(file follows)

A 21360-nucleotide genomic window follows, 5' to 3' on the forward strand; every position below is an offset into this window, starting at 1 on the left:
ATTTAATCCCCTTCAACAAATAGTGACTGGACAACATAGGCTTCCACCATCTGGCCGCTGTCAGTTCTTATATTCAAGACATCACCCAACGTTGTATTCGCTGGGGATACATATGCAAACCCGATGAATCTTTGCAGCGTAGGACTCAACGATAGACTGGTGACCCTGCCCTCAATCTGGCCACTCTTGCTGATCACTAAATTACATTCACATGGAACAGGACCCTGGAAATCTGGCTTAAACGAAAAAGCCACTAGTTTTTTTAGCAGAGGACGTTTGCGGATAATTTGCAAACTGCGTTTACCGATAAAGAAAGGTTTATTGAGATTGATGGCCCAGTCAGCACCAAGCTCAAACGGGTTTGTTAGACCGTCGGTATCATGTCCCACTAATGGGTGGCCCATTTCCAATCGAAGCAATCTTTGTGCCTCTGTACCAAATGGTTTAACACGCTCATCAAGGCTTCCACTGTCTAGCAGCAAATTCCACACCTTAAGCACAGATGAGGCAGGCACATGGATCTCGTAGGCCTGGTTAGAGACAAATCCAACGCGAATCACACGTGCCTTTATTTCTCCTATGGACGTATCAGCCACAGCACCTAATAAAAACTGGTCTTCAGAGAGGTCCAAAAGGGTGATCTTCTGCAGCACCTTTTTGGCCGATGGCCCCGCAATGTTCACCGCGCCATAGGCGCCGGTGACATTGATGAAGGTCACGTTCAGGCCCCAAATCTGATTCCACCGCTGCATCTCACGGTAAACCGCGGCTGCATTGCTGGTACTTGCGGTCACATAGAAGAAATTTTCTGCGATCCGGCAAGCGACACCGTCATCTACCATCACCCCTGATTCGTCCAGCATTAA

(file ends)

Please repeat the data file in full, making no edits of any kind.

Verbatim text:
A 21360-nucleotide genomic window follows, 5' to 3' on the forward strand; every position below is an offset into this window, starting at 1 on the left:
ATTTAATCCCCTTCAACAAATAGTGACTGGACAACATAGGCTTCCACCATCTGGCCGCTGTCAGTTCTTATATTCAAGACATCACCCAACGTTGTATTCGCTGGGGATACATATGCAAACCCGATGAATCTTTGCAGCGTAGGACTCAACGATAGACTGGTGACCCTGCCCTCAATCTGGCCACTCTTGCTGATCACTAAATTACATTCACATGGAACAGGACCCTGGAAATCTGGCTTAAACGAAAAAGCCACTAGTTTTTTTAGCAGAGGACGTTTGCGGATAATTTGCAAACTGCGTTTACCGATAAAGAAAGGTTTATTGAGATTGATGGCCCAGTCAGCACCAAGCTCAAACGGGTTTGTTAGACCGTCGGTATCATGTCCCACTAATGGGTGGCCCATTTCCAATCGAAGCAATCTTTGTGCCTCTGTACCAAATGGTTTAACACGCTCATCAAGGCTTCCACTGTCTAGCAGCAAATTCCACACCTTAAGCACAGATGAGGCAGGCACATGGATCTCGTAGGCCTGGTTAGAGACAAATCCAACGCGAATCACACGTGCCTTTATTTCTCCTATGGACGTATCAGCCACAGCACCTAATAAAAACTGGTCTTCAGAGAGGTCCAAAAGGGTGATCTTCTGCAGCACCTTTTTGGCCGATGGCCCCGCAATGTTCACCGCGCCATAGGCGCCGGTGACATTGATGAAGGTCACGTTCAGGCCCCAAATCTGATTCCACCGCTGCATCTCACGGTAAACCGCGGCTGCATTGCTGGTACTTGCGGTCACATAGAAGAAATTTTCTGCGATCCGGCAAGCGACACCGTCATCTACCATCACCCCTGATTCGTCCAGCATTAA